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I was working my way through a primer on R programming and noticed a slight anomaly :

  • x <- c(2,1,1,5) produces a vector of type num
  • y <- c(1:5) produces a vector of type int
  • z <- c(1.5,2.3) produces a vector of type num

Why does this happen ? What is the fundamental data type in R : is it int or is it num ? What happens if one of the elements in the vector is a float , does the type of the vector become float or is it something else ? What happens when all the elements in the vector are float - why is it still num in that case ?

  • 3
    All numbers are "double"s (typeof(2)) unless specified otherwise (as.integer or L). c is a function that concatenates and coerces to highest typeof where in your "x" is "double". : is a function that returns an "integer" vector by design. Also, "numeric" is, also, a class and returns TRUE for "integer"s and "double"s (see ?numeric). – alexis_laz Apr 26 '15 at 15:06
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    From the Value section of the help file (?":"), For numeric arguments, a numeric vector. This will be of type integer if from is integer-valued and the result is representable in the R integer type, otherwise of type "double" (aka mode "numeric"). – nrussell Apr 26 '15 at 15:10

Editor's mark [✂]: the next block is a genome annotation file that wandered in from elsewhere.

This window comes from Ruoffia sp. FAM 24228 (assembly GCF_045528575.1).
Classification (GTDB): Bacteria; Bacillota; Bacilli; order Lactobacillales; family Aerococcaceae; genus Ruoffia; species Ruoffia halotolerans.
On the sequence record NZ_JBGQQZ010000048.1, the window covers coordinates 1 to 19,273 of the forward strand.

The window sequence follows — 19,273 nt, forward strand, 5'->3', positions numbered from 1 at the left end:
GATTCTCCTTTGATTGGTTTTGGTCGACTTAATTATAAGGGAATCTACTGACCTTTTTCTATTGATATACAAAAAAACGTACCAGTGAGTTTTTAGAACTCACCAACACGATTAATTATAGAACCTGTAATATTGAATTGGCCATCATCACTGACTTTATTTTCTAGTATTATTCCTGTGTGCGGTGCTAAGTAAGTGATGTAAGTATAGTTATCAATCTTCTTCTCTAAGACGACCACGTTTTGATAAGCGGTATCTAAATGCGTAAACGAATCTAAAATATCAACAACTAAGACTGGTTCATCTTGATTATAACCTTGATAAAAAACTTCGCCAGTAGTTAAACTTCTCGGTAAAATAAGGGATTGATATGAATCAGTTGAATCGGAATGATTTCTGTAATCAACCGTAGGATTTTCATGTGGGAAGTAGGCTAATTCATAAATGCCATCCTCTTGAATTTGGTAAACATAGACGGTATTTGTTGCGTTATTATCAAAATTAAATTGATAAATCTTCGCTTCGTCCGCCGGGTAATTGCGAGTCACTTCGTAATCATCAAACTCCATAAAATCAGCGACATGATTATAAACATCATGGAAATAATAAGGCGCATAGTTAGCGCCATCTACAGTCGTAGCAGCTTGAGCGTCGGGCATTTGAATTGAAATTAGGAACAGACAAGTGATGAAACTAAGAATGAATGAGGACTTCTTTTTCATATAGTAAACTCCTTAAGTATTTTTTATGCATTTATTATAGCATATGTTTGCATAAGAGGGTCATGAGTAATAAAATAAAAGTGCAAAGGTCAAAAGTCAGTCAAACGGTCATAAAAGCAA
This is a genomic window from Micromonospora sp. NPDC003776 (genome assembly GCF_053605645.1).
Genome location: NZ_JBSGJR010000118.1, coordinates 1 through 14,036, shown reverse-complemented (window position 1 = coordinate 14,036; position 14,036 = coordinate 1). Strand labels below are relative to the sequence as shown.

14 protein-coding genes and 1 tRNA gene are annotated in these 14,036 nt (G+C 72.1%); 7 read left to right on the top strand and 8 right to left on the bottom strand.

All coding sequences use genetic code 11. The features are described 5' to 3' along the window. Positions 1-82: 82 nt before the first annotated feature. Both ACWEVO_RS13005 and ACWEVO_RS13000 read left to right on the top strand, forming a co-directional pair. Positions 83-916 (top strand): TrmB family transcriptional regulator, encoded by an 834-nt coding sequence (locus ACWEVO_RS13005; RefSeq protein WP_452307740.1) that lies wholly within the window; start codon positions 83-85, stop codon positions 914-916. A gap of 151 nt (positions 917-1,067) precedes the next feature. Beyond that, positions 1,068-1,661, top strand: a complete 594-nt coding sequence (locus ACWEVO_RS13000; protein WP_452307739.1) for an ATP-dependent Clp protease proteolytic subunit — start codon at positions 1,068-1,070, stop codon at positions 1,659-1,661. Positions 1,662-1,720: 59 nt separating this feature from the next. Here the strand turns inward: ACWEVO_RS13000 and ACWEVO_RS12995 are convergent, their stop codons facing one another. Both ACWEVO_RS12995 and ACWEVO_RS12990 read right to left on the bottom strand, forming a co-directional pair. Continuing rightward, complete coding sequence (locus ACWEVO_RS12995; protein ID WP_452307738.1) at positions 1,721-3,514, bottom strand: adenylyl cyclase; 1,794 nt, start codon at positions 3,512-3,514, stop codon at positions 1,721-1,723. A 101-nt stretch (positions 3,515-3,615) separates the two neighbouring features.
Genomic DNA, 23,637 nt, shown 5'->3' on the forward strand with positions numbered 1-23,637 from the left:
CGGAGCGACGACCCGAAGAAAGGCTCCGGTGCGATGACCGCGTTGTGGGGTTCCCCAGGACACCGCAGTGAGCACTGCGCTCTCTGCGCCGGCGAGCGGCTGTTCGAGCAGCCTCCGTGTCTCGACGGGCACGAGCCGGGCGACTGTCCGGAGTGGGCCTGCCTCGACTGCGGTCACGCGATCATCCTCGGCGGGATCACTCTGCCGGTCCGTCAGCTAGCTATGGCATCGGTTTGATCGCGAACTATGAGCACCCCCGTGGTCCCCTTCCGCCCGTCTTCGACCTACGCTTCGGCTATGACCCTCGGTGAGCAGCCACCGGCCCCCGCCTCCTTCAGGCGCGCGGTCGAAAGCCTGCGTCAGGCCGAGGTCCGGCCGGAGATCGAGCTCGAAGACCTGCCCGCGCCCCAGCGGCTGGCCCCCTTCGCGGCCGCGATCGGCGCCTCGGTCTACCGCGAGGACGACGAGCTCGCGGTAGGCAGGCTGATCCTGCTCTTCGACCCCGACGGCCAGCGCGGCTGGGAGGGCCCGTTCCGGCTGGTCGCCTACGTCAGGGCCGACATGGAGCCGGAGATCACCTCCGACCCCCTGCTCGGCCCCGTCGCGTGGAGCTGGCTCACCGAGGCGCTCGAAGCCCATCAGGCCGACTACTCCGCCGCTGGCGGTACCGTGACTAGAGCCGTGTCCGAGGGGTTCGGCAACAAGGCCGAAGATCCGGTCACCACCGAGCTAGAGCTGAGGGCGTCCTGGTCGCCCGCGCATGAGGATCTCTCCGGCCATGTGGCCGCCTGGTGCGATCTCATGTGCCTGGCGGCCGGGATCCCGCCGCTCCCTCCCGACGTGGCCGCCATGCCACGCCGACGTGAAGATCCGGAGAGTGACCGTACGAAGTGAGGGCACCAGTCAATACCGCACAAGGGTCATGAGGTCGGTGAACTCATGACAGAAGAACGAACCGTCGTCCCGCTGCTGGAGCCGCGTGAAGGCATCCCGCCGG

5

There are two distinct issue at play:

  1. In c(2, 1, 1, 5) you are explicitly creating numeric types. For integer, you would have to use c(2L, 1L, 1L, 5L) as only the suffix L ensures creation of an integer type (or casting via as.integer() etc). But read on ...

  2. In c(1:5) a historical override for the : comes into play. Because the usage almost always involves integer sequences, this is what you get: integers.

Both forms are documented, so it is not an anomaly as your question title implies.

  • Hi , @DirkEddelbuettel , usually in languges like Python etc. L is reserved for int : type long , why is it that R uses L for type-casting to int . Also , which method should be preferred in practice according to you - c() or c(:) ? Thanks a ton :) – pranav Apr 26 '15 at 15:14
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    Python practice is irrelevant here. Have a look at eg the R Language Definition manual. Moreover, R only has integer and no distinction between different sizes of integers (ie no long int or long long int). – Dirk Eddelbuettel Apr 26 '15 at 15:16
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    R follows S conventions. S is is older than Python so the question might be why did Python deviate from existing practice. – 42- Apr 26 '15 at 16:10
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    I'm having a hard time thinking there much more to say on this topic. R is not going to change. – 42- Apr 27 '15 at 7:46
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    The L suffix was discussed here: stackoverflow.com/q/24350733/392585 – Simon Byrne Apr 27 '15 at 9:18

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